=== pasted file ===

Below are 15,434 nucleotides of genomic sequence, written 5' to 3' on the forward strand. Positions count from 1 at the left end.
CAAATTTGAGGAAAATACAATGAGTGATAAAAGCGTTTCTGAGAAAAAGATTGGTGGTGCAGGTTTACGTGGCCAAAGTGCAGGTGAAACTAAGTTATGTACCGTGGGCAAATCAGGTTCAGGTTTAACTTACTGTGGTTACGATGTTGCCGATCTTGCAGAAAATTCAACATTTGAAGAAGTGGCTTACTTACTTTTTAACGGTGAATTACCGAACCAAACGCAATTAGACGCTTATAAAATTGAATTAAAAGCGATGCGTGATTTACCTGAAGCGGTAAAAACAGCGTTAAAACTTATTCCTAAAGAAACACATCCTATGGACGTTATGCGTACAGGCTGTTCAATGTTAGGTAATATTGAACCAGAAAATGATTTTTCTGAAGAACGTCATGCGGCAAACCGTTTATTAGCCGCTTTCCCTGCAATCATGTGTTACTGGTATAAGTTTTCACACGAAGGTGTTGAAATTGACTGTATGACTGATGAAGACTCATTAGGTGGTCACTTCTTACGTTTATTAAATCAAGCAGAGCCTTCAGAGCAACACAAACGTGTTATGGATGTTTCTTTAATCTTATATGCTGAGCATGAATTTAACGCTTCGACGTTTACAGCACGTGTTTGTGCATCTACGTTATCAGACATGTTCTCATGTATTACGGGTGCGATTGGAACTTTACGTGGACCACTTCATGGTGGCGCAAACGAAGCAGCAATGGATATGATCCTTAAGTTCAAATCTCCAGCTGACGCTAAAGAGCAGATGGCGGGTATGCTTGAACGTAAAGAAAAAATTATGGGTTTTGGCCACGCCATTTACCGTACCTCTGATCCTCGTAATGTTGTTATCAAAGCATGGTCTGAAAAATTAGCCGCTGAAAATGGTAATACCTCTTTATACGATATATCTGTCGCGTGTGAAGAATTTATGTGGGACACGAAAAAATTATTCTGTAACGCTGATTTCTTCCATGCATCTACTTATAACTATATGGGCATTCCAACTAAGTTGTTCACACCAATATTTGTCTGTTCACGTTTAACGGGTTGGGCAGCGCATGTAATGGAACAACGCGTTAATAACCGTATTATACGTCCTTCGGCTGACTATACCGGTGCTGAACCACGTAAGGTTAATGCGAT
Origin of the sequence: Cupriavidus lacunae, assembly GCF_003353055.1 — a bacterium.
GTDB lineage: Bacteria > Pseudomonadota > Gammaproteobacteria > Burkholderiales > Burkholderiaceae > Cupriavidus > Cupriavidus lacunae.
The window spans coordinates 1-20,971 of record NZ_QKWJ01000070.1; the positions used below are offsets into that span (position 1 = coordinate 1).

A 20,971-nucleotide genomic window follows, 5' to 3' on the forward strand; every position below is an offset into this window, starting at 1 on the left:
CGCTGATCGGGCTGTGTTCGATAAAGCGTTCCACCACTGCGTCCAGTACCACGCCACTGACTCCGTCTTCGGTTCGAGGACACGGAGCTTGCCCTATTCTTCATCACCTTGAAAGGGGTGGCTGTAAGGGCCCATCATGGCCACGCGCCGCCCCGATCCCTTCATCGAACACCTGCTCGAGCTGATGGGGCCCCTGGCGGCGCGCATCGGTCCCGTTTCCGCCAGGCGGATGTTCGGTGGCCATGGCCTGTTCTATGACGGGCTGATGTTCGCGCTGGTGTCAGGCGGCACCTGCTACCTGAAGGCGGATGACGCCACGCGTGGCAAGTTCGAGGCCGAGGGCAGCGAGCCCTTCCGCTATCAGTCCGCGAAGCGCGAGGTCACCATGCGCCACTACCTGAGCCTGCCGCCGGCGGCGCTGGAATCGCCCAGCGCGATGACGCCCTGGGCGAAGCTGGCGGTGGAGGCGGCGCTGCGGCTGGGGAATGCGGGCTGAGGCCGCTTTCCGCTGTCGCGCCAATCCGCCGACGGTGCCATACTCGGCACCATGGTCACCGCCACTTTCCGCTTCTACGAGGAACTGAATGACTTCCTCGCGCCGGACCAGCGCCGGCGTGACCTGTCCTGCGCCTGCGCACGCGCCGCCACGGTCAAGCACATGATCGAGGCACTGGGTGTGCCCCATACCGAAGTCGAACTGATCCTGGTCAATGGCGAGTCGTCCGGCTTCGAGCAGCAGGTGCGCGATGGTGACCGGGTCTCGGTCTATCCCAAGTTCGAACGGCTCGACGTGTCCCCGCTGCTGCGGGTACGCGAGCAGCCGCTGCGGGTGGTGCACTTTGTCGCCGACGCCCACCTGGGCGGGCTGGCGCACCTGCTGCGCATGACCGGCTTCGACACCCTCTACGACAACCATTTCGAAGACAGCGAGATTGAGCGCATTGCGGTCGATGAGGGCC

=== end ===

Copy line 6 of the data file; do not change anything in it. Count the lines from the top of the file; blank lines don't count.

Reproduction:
A 20,971-nucleotide genomic window follows, 5' to 3' on the forward strand; every position below is an offset into this window, starting at 1 on the left: